“We cannot move forward until the legacies of the past are properly dealt with. This means acknowledging the truth of history, providing justice and allowing the process of healing to occur.
We are not just talking here of the brutality of a time gone by – though that was certainly a shameful reality. We are talking of the present, of the ways in which the legacy of the past lives on for every single Aboriginal person and their families.
It is time for non-Indigenous Australians to turn their reflective gaze inwards. It is time to look at non-Indigenous privilege – and to ask the question: ‘What was the cost of this advantage – and who paid the price?’
As former Governor-General, Sir William Deane, said in 1996: ‘Where there is no room for national pride or national shame about the past, there can be no national soul.’
…Only by understanding the truth of our past can we find a way to go forward. For the past permeates the present. The past shapes the present. The past is not past.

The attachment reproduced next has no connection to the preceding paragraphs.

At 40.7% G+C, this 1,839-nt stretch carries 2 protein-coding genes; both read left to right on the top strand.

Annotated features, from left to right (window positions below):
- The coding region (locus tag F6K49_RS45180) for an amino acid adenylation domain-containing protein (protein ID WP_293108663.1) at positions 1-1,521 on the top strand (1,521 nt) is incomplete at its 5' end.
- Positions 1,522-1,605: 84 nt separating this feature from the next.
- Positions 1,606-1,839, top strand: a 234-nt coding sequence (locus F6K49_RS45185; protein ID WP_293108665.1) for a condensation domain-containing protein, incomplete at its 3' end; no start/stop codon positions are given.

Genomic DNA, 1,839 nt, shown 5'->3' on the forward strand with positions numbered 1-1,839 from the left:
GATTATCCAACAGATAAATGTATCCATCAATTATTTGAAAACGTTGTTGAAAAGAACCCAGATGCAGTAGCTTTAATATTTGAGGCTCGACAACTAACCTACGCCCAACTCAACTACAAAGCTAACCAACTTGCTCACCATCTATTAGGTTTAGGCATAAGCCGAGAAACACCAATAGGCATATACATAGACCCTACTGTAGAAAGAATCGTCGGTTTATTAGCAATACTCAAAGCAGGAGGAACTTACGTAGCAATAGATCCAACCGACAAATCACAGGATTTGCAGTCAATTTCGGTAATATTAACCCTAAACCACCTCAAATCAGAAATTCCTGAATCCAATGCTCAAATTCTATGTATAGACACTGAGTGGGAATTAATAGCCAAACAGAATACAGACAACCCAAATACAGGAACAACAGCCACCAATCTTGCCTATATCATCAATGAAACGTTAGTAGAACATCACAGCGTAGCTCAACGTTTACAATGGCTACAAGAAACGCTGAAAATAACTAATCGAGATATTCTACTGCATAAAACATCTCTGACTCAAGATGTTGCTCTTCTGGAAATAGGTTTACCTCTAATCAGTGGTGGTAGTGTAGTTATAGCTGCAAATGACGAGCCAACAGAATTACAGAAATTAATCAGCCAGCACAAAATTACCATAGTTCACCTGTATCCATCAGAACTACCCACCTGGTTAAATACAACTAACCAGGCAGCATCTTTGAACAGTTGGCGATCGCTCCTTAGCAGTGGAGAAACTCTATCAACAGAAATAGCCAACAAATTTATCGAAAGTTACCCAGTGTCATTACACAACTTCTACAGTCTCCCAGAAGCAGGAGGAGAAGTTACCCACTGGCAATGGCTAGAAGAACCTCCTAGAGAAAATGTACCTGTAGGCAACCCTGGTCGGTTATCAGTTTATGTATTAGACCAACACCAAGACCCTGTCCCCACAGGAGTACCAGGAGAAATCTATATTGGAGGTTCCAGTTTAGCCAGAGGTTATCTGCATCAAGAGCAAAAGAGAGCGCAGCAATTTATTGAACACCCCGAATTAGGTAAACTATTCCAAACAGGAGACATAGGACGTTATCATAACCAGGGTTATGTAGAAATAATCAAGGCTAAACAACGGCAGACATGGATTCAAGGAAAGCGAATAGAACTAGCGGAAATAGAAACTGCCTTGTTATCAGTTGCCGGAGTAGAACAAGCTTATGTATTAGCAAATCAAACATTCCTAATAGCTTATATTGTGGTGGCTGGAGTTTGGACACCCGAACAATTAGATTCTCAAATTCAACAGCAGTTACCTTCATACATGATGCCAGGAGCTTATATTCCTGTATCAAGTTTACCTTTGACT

…Encouraging reflection on the past is not intended to promote a wallowing in guilt. Guilt is a very unproductive emotion. Guilt cannot prise itself away from the past. Guilt is stagnant. It inhibits optimism and it inhibits action.
There is an important distinction between shame and guilt. As a nation we can feel collective shame and collective sorrow, and we can take collective responsibility for our nation’s past.”
Professor Lowitja O’Donoghue AC CBE
Patron, Reconciliation South Australia
30 November 2007